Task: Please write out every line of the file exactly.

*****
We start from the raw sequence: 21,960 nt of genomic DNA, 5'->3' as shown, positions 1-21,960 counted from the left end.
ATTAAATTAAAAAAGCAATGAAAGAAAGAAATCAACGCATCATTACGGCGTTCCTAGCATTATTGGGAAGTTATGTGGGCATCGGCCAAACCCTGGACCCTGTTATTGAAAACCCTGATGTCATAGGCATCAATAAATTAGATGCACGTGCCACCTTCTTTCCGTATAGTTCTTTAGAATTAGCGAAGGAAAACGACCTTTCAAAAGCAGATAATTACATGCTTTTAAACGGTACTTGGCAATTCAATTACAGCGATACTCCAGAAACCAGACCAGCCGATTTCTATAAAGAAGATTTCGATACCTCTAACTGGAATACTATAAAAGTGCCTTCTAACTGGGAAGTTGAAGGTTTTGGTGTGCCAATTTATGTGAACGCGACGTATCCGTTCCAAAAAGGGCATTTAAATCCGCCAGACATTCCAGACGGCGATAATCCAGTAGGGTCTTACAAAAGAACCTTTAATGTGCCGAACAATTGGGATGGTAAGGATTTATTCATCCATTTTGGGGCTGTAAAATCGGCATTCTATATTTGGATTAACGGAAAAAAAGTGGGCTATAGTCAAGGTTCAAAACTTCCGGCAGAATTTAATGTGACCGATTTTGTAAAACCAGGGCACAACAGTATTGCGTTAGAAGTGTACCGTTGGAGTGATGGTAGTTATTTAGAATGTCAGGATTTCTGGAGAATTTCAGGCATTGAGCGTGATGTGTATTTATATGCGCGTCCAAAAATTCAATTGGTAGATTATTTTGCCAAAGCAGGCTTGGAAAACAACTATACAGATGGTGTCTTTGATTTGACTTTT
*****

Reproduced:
We start from the raw sequence: 21,960 nt of genomic DNA, 5'->3' as shown, positions 1-21,960 counted from the left end.
ATTAAATTAAAAAAGCAATGAAAGAAAGAAATCAACGCATCATTACGGCGTTCCTAGCATTATTGGGAAGTTATGTGGGCATCGGCCAAACCCTGGACCCTGTTATTGAAAACCCTGATGTCATAGGCATCAATAAATTAGATGCACGTGCCACCTTCTTTCCGTATAGTTCTTTAGAATTAGCGAAGGAAAACGACCTTTCAAAAGCAGATAATTACATGCTTTTAAACGGTACTTGGCAATTCAATTACAGCGATACTCCAGAAACCAGACCAGCCGATTTCTATAAAGAAGATTTCGATACCTCTAACTGGAATACTATAAAAGTGCCTTCTAACTGGGAAGTTGAAGGTTTTGGTGTGCCAATTTATGTGAACGCGACGTATCCGTTCCAAAAAGGGCATTTAAATCCGCCAGACATTCCAGACGGCGATAATCCAGTAGGGTCTTACAAAAGAACCTTTAATGTGCCGAACAATTGGGATGGTAAGGATTTATTCATCCATTTTGGGGCTGTAAAATCGGCATTCTATATTTGGATTAACGGAAAAAAAGTGGGCTATAGTCAAGGTTCAAAACTTCCGGCAGAATTTAATGTGACCGATTTTGTAAAACCAGGGCACAACAGTATTGCGTTAGAAGTGTACCGTTGGAGTGATGGTAGTTATTTAGAATGTCAGGATTTCTGGAGAATTTCAGGCATTGAGCGTGATGTGTATTTATATGCGCGTCCAAAAATTCAATTGGTAGATTATTTTGCCAAAGCAGGCTTGGAAAACAACTATACAGATGGTGTCTTTGATTTGACTTTT